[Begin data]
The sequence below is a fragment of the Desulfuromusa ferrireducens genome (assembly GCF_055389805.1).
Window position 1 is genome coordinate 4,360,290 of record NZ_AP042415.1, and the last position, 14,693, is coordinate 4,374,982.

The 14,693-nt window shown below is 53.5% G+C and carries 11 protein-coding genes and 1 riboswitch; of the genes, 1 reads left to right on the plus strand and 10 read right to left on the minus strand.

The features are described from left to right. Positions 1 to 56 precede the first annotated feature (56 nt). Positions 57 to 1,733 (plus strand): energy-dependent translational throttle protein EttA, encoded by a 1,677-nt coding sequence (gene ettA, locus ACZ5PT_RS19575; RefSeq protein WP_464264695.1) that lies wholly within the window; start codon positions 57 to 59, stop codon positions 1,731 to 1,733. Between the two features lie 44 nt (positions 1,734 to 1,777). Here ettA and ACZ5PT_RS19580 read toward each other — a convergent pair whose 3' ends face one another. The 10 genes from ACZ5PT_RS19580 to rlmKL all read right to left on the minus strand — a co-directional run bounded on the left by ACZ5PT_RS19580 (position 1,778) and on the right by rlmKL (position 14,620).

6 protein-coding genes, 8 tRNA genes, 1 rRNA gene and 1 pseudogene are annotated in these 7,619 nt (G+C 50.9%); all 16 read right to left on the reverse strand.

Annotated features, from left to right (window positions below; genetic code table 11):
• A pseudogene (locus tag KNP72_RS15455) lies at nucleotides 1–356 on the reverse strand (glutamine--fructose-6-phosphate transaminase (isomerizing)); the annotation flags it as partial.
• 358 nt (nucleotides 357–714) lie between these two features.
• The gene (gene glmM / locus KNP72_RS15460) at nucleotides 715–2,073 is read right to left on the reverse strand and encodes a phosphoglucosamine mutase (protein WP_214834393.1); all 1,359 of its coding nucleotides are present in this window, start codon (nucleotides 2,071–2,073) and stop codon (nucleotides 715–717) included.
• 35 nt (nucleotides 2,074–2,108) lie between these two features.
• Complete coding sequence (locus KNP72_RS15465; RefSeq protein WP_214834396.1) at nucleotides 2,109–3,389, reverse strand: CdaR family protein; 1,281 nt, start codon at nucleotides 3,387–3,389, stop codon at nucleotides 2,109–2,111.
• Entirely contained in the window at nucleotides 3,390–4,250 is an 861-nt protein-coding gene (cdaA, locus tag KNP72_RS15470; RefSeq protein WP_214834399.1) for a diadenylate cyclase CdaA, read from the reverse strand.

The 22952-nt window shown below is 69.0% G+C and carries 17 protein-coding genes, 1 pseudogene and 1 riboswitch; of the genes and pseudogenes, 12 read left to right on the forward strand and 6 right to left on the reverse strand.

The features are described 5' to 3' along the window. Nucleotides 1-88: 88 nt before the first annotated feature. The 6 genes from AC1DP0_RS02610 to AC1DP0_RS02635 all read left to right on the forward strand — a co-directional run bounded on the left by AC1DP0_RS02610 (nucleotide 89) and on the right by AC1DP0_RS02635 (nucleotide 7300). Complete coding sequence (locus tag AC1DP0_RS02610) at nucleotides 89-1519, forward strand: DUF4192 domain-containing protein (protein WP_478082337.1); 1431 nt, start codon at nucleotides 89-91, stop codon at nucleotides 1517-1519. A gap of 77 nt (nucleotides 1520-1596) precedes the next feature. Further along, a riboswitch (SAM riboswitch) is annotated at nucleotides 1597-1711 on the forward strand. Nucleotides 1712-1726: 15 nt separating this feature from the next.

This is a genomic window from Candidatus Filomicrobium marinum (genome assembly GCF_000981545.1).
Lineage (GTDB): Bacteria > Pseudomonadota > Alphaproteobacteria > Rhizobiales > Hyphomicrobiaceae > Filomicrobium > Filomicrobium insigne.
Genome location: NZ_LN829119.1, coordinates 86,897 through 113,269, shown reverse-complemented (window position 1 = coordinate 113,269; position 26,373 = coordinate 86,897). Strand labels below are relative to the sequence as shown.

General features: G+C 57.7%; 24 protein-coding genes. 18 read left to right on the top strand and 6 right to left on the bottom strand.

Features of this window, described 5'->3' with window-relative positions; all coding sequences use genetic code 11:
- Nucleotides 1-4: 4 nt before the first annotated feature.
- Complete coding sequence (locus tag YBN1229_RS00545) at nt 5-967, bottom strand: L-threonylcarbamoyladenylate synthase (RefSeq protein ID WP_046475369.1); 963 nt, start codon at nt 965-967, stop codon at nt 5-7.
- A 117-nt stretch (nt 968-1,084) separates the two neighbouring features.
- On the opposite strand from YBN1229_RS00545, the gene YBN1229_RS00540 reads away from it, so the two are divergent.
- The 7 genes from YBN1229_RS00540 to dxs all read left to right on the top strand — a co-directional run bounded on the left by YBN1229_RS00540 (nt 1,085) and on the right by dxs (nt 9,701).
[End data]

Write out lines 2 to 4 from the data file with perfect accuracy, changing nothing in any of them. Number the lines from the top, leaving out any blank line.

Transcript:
Window position 1 is genome coordinate 4,360,290 of record NZ_AP042415.1, and the last position, 14,693, is coordinate 4,374,982.

The 14,693-nt window shown below is 53.5% G+C and carries 11 protein-coding genes and 1 riboswitch; of the genes, 1 reads left to right on the plus strand and 10 read right to left on the minus strand.

The features are described from left to right. Positions 1 to 56 precede the first annotated feature (56 nt). Positions 57 to 1,733 (plus strand): energy-dependent translational throttle protein EttA, encoded by a 1,677-nt coding sequence (gene ettA, locus ACZ5PT_RS19575; RefSeq protein WP_464264695.1) that lies wholly within the window; start codon positions 57 to 59, stop codon positions 1,731 to 1,733. Between the two features lie 44 nt (positions 1,734 to 1,777). Here ettA and ACZ5PT_RS19580 read toward each other — a convergent pair whose 3' ends face one another. The 10 genes from ACZ5PT_RS19580 to rlmKL all read right to left on the minus strand — a co-directional run bounded on the left by ACZ5PT_RS19580 (position 1,778) and on the right by rlmKL (position 14,620).